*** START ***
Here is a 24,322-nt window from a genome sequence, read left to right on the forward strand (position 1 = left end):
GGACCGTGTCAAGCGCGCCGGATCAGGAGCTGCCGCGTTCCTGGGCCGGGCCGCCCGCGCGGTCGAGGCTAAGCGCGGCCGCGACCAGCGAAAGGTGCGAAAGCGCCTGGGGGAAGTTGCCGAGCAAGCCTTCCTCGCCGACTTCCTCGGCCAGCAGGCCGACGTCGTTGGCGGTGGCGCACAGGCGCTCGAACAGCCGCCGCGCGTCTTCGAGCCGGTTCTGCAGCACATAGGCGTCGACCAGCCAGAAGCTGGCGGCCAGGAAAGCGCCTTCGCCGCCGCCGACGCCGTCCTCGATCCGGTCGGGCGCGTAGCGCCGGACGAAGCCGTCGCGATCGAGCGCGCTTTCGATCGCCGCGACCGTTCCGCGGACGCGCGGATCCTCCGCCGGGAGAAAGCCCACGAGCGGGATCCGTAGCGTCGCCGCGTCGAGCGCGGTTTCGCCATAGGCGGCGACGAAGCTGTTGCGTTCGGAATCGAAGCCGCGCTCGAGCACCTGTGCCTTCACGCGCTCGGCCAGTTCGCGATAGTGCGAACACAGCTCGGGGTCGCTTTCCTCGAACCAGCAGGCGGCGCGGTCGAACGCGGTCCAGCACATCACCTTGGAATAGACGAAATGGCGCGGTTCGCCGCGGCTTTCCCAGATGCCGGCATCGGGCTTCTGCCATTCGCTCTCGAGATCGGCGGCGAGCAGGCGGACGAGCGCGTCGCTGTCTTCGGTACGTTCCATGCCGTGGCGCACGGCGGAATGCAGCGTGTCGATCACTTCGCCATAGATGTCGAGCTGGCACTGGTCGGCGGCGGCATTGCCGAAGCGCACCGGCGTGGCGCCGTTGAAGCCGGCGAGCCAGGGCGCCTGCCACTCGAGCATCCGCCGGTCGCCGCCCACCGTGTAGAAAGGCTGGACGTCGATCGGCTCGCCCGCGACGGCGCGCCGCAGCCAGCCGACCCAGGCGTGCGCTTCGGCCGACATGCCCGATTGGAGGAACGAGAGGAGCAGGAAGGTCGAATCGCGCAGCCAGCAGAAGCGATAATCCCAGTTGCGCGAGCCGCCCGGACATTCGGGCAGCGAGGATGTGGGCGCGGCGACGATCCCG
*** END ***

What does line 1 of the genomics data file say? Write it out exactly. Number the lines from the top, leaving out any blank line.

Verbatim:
Here is a 24,322-nt window from a genome sequence, read left to right on the forward strand (position 1 = left end):